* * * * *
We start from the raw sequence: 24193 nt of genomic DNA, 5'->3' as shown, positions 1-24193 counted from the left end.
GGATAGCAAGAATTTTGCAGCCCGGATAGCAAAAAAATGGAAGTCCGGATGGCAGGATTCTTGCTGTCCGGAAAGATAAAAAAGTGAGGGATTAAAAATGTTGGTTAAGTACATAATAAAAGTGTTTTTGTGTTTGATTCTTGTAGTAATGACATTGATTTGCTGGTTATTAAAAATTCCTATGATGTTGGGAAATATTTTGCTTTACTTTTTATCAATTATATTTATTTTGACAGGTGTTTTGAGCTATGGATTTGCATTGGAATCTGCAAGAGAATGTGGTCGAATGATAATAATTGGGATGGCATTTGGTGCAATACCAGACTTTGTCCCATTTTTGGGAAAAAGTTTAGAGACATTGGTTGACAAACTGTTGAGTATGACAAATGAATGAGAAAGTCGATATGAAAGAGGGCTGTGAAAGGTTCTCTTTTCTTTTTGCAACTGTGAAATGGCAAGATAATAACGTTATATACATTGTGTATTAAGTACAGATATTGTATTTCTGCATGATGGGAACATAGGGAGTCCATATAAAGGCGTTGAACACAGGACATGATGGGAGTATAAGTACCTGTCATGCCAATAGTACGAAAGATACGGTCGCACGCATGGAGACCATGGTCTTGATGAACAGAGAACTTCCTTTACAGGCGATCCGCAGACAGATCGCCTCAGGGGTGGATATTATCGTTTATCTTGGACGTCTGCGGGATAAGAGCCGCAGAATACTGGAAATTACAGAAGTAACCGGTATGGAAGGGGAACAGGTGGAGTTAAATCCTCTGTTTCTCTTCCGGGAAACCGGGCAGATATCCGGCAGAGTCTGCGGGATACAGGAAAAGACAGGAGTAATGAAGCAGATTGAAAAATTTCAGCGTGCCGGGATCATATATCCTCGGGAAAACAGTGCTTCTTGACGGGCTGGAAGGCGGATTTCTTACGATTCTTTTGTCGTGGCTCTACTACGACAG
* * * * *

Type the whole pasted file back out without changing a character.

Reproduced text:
We start from the raw sequence: 24193 nt of genomic DNA, 5'->3' as shown, positions 1-24193 counted from the left end.
GGATAGCAAGAATTTTGCAGCCCGGATAGCAAAAAAATGGAAGTCCGGATGGCAGGATTCTTGCTGTCCGGAAAGATAAAAAAGTGAGGGATTAAAAATGTTGGTTAAGTACATAATAAAAGTGTTTTTGTGTTTGATTCTTGTAGTAATGACATTGATTTGCTGGTTATTAAAAATTCCTATGATGTTGGGAAATATTTTGCTTTACTTTTTATCAATTATATTTATTTTGACAGGTGTTTTGAGCTATGGATTTGCATTGGAATCTGCAAGAGAATGTGGTCGAATGATAATAATTGGGATGGCATTTGGTGCAATACCAGACTTTGTCCCATTTTTGGGAAAAAGTTTAGAGACATTGGTTGACAAACTGTTGAGTATGACAAATGAATGAGAAAGTCGATATGAAAGAGGGCTGTGAAAGGTTCTCTTTTCTTTTTGCAACTGTGAAATGGCAAGATAATAACGTTATATACATTGTGTATTAAGTACAGATATTGTATTTCTGCATGATGGGAACATAGGGAGTCCATATAAAGGCGTTGAACACAGGACATGATGGGAGTATAAGTACCTGTCATGCCAATAGTACGAAAGATACGGTCGCACGCATGGAGACCATGGTCTTGATGAACAGAGAACTTCCTTTACAGGCGATCCGCAGACAGATCGCCTCAGGGGTGGATATTATCGTTTATCTTGGACGTCTGCGGGATAAGAGCCGCAGAATACTGGAAATTACAGAAGTAACCGGTATGGAAGGGGAACAGGTGGAGTTAAATCCTCTGTTTCTCTTCCGGGAAACCGGGCAGATATCCGGCAGAGTCTGCGGGATACAGGAAAAGACAGGAGTAATGAAGCAGATTGAAAAATTTCAGCGTGCCGGGATCATATATCCTCGGGAAAACAGTGCTTCTTGACGGGCTGGAAGGCGGATTTCTTACGATTCTTTTGTCGTGGCTCTACTACGACAG